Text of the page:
Philip Johnson: Life and Work

Franz Schulze, Author
Franz Schulze, Author Alfred A. Knopf $30 (465p) ISBN 978-0-394-57204-8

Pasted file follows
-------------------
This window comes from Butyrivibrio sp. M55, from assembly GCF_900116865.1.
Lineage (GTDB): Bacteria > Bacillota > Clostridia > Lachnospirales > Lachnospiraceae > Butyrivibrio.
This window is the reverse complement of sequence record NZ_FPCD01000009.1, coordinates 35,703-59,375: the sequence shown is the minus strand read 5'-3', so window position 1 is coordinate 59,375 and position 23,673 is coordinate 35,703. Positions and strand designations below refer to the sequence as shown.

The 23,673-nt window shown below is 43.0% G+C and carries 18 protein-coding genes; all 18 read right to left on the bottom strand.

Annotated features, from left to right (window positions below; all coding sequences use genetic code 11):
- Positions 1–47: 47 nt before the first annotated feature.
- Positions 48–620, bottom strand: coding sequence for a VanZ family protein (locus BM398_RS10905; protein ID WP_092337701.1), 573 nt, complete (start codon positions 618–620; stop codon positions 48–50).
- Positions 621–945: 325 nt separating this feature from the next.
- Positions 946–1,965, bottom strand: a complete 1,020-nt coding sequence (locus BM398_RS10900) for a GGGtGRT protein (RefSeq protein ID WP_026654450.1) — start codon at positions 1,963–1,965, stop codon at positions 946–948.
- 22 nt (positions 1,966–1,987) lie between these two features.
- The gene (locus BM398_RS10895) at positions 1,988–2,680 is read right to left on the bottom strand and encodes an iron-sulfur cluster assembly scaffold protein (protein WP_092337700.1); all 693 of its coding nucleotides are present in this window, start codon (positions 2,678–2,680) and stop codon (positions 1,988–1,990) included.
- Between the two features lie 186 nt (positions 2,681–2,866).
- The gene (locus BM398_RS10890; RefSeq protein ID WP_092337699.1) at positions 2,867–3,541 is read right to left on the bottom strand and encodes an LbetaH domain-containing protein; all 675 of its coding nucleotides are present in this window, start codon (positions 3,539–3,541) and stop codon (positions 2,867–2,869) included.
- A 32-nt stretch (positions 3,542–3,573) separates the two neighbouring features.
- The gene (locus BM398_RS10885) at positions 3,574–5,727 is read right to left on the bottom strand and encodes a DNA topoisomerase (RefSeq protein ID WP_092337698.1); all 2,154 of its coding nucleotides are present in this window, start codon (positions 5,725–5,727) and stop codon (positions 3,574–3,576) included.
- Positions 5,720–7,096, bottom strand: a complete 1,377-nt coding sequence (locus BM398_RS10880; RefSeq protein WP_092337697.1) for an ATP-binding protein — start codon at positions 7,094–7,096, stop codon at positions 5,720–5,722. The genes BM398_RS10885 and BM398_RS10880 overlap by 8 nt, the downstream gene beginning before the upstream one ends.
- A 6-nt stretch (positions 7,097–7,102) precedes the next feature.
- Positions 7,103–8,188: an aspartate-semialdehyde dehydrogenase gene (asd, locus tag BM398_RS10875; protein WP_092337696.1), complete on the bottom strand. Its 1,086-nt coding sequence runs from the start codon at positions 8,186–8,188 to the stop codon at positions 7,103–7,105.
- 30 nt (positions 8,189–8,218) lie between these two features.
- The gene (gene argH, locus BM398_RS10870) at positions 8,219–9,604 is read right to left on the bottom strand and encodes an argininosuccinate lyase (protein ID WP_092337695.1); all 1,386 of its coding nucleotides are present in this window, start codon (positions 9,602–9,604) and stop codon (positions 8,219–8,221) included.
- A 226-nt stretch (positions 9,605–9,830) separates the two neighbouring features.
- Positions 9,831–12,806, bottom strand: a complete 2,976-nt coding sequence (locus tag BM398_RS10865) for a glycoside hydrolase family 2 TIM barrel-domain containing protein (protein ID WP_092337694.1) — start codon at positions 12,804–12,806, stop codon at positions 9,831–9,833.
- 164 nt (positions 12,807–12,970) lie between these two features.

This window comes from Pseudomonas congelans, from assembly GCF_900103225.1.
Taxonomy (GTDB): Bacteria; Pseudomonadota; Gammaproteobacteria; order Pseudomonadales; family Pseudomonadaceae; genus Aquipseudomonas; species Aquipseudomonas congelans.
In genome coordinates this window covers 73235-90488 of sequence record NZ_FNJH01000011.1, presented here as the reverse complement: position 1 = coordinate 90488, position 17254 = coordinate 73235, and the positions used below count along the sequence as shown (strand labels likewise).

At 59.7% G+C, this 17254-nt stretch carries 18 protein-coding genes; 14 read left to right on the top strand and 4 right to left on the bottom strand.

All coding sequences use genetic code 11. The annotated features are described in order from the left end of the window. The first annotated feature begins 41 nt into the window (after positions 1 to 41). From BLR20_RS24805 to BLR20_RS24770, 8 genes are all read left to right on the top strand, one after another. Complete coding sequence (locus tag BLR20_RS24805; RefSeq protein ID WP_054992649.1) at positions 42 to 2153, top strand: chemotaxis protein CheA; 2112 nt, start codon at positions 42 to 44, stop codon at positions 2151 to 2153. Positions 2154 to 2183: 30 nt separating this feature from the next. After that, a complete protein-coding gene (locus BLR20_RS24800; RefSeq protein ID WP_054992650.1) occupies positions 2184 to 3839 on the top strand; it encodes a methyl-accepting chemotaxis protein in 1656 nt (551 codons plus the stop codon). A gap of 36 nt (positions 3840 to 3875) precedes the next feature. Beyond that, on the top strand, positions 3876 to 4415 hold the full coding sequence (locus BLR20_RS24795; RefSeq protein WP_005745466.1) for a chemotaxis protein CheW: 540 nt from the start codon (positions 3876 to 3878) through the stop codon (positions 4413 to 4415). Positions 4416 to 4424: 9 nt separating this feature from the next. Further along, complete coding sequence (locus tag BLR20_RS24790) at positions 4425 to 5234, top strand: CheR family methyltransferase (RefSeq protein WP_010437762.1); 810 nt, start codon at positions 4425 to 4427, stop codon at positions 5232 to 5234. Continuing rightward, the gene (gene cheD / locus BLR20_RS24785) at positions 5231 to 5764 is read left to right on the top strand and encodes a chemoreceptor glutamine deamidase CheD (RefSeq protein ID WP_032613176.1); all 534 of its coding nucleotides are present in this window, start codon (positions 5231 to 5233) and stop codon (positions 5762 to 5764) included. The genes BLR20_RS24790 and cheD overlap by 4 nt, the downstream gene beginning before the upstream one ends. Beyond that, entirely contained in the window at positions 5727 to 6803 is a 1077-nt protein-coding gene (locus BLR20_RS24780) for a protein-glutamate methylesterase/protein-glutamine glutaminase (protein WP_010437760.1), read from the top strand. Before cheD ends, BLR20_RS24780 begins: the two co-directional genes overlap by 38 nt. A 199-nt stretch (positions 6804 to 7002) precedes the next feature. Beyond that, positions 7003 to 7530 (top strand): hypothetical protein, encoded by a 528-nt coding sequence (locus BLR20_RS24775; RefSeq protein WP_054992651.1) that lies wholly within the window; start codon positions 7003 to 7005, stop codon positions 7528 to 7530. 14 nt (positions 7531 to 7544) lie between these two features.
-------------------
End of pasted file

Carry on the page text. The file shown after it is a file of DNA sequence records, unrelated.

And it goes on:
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In a candid, revealing, major biography of one of the prime forces in American architecture, Schulze views Philip Johnson less as an original than as a pluralist who primarily followed, ratified and refined forms invented by others. The spoiled son of a prominent Cleveland family, Johnson (born in 1906) championed the geometrical International Style as architect, critic and Museum of Modern Art curator in Manhattan. Later he strived to free himself from the strictures of orthodox modernism. Schulze, biographer of Mies van der Rohe, divulges Johnson's tormented confrontation with his homosexuality while at Harvard. Johnson's plunge into right-wing politics between 1934 and 1945-including his fervid infatuation with Hitler, support of demagogue Huey Long and publication of pro-Nazi, anti-Semitic articles in Father Charles Coughlin's hate-sheet Social Justice in 1939-comes under close scrutiny. In the 1990s, Johnson issued public apologies for his political past, yet his disdain of parliamentary government, his devotion to Nietzsche and his antirationalism, as revealed here, may fuel the debate over his life and his place in architectural history. Photos. (Nov.)
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